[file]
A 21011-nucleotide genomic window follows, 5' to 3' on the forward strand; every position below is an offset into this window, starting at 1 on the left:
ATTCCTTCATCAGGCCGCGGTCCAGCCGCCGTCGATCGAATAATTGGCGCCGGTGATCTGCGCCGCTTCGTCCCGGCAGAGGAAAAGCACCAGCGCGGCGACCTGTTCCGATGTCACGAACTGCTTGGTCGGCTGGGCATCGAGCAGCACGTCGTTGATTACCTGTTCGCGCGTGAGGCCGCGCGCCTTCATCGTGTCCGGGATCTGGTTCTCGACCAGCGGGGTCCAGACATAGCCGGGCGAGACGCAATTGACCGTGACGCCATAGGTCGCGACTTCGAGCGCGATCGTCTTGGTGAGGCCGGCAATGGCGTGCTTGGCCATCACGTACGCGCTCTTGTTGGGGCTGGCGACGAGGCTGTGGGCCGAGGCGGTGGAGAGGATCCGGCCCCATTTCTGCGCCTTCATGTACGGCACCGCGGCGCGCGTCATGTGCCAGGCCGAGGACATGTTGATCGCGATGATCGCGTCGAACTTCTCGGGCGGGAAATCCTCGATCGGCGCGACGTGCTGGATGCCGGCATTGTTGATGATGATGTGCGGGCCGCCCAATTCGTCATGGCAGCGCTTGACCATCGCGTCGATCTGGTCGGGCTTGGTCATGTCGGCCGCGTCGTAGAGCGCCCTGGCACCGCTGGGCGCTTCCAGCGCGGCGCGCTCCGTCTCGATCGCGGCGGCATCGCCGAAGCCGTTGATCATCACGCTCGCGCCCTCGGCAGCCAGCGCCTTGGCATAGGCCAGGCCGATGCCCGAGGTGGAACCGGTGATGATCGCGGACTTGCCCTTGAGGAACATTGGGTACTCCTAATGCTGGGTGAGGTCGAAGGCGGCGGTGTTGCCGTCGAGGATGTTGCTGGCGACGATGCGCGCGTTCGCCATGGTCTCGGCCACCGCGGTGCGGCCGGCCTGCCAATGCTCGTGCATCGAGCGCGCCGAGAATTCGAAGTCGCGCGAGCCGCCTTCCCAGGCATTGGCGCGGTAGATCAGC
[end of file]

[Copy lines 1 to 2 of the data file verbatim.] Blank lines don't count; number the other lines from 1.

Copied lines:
A 21011-nucleotide genomic window follows, 5' to 3' on the forward strand; every position below is an offset into this window, starting at 1 on the left:
ATTCCTTCATCAGGCCGCGGTCCAGCCGCCGTCGATCGAATAATTGGCGCCGGTGATCTGCGCCGCTTCGTCCCGGCAGAGGAAAAGCACCAGCGCGGCGACCTGTTCCGATGTCACGAACTGCTTGGTCGGCTGGGCATCGAGCAGCACGTCGTTGATTACCTGTTCGCGCGTGAGGCCGCGCGCCTTCATCGTGTCCGGGATCTGGTTCTCGACCAGCGGGGTCCAGACATAGCCGGGCGAGACGCAATTGACCGTGACGCCATAGGTCGCGACTTCGAGCGCGATCGTCTTGGTGAGGCCGGCAATGGCGTGCTTGGCCATCACGTACGCGCTCTTGTTGGGGCTGGCGACGAGGCTGTGGGCCGAGGCGGTGGAGAGGATCCGGCCCCATTTCTGCGCCTTCATGTACGGCACCGCGGCGCGCGTCATGTGCCAGGCCGAGGACATGTTGATCGCGATGATCGCGTCGAACTTCTCGGGCGGGAAATCCTCGATCGGCGCGACGTGCTGGATGCCGGCATTGTTGATGATGATGTGCGGGCCGCCCAATTCGTCATGGCAGCGCTTGACCATCGCGTCGATCTGGTCGGGCTTGGTCATGTCGGCCGCGTCGTAGAGCGCCCTGGCACCGCTGGGCGCTTCCAGCGCGGCGCGCTCCGTCTCGATCGCGGCGGCATCGCCGAAGCCGTTGATCATCACGCTCGCGCCCTCGGCAGCCAGCGCCTTGGCATAGGCCAGGCCGATGCCCGAGGTGGAACCGGTGATGATCGCGGACTTGCCCTTGAGGAACATTGGGTACTCCTAATGCTGGGTGAGGTCGAAGGCGGCGGTGTTGCCGTCGAGGATGTTGCTGGCGACGATGCGCGCGTTCGCCATGGTCTCGGCCACCGCGGTGCGGCCGGCCTGCCAATGCTCGTGCATCGAGCGCGCCGAGAATTCGAAGTCGCGCGAGCCGCCTTCCCAGGCATTGGCGCGGTAGATCAGC